Alabama DA files lawsuit to block federal entrepreneurs’ vaccine mandate
Alabama Attorney Steve Marshall announced on Twitter Monday that he had filed a lawsuit to block a key part of President Biden’s COVID-19 vaccine mandate, which he described as “blatantly unconstitutional.”
Marshall, a Republican, focused on the federal contractor’s mandate. He called the scope vague and wide and said that contractors who work from home – with no chance of infecting a colleague, are forced to take the sting according to the guidelines.
He said one of the reasons he filed the lawsuit was to prevent the president from continuing his seizure of power. Marshall said if one were to follow Biden’s logic, entire families of these contract workers could be forced to take the shot because of the risk of a home transfer.
“If he is empowered to force shots on these employees, ostensibly to keep them healthy and fit for work, then, according to his logic, he would have the authority to require the contract employee not only to confirm that he has received the injection – but that his wife and children too, “he said.
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Marshall said it was easy to write off the theory as a “slippery slope,” but referred to the White House position on vaccine mandates just months before the September 9 announcement. White House spokeswoman Jen Psaki told the media it was “not the job of the federal government” to give these mandates.
Healthcare workers prepare to administer doses of the Pfizer-BioNTech Covid-19 vaccine during a vaccination event in Birmingham, Alabama, USA on Saturday, August 28, 2021. Photographer: Andi Rice / Bloomberg via Getty Images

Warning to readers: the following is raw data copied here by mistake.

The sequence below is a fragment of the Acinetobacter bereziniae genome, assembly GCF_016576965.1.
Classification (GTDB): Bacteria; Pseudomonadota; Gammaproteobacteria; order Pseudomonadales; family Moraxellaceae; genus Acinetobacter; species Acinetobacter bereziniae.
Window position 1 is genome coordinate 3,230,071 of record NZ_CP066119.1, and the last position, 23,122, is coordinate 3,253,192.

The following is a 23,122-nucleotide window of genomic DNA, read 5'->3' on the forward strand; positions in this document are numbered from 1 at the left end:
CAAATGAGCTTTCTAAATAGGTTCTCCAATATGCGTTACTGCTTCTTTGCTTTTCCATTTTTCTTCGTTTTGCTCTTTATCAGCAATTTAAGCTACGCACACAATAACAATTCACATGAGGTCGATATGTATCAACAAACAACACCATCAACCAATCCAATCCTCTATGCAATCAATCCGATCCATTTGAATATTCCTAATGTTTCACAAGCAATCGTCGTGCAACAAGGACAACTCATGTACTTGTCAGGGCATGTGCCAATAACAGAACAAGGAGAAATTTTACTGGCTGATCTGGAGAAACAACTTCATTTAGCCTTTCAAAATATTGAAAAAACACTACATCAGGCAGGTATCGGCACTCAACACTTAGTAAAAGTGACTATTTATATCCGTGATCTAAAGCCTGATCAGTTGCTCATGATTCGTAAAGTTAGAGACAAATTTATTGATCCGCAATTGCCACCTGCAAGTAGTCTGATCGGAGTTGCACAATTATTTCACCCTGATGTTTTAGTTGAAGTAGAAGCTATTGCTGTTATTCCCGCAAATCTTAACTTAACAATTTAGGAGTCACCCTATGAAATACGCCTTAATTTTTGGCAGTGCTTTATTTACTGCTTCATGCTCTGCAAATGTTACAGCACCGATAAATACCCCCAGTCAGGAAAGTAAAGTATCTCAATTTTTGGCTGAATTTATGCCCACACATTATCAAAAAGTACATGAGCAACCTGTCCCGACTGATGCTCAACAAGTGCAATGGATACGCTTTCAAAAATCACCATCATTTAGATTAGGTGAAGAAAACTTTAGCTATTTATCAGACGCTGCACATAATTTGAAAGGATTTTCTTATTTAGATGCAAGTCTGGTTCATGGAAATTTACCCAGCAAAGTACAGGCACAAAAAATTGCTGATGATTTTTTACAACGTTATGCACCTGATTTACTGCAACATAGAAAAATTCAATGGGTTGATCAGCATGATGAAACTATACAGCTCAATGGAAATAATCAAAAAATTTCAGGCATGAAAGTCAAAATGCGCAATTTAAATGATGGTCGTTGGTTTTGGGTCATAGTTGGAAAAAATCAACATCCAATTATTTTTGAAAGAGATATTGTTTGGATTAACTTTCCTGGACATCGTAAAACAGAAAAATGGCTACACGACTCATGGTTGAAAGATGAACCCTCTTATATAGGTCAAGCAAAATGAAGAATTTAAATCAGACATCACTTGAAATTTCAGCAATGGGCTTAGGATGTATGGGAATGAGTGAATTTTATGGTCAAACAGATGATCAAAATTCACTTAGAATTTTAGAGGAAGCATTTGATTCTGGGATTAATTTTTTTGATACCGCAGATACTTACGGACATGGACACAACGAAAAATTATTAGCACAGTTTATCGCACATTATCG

He said it was his goal that the mandate would not be enforced in any state. This mandate comes into force on December 8th.
Marshall previously issued a recommendation directing Alabama-based employers, including public university employers, to generously interpret all medical and religious immunization waiver requests “in the employee’s favor.”
When an employee requests a religious exemption, Marshall said, government agencies “shouldn’t investigate the validity of an employee’s religious beliefs, including the motives or reasons for holding the belief.” This deviates from the federal guidelines, in which federal employees are asked to participate in an interactive process and to bring documents with them that substantiate the application for an exception.
Protesters gather in front of the Gracie Mansion in New York, United States, during a protest against New York City’s COVID-19 vaccine mandate on Thursday, October 28, 2021. Photographer: Stephanie Keith / Bloomberg via Getty Images
The Wall Street Journal reported that details on how these requirements work are expected to be released later this week. The paper states that the state contractor mandate has often been used by companies to enforce their own requirements.
A coalition of more than 10 U.S. attorneys general announced a lawsuit against the Biden government to halt COVID-19 vaccine mandates for federal contractors and federal contract workers.
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The lawsuit cited by Missouri’s Attorney General Eric Schmitt argues that the mandate violates the Procurement Act and lists 12 violations. States that have joined the lawsuit include Missouri, Nebraska, Alaska, Arkansas, Iowa, Montana, New Hampshire, North Dakota, South Dakota, and Wyoming.
Alabama has one of the lowest vaccination rates in the country with only 44.7% of the population fully vaccinated, compared to a national average of 58%.
In the lawsuit filed late Friday, Alabama alleged that many employees at the university and the Alabama Department of Public Health “would likely quit their jobs instead of receiving the COVID-19 vaccine as a condition of continued employment.”
Even when sued by the state, the Auburn University and University of Alabama campuses have said that staff must be vaccinated by Nov. 8 as the campuses are all state contractors.
Fox News’s Kyle Morris and Associated Press contributed to this report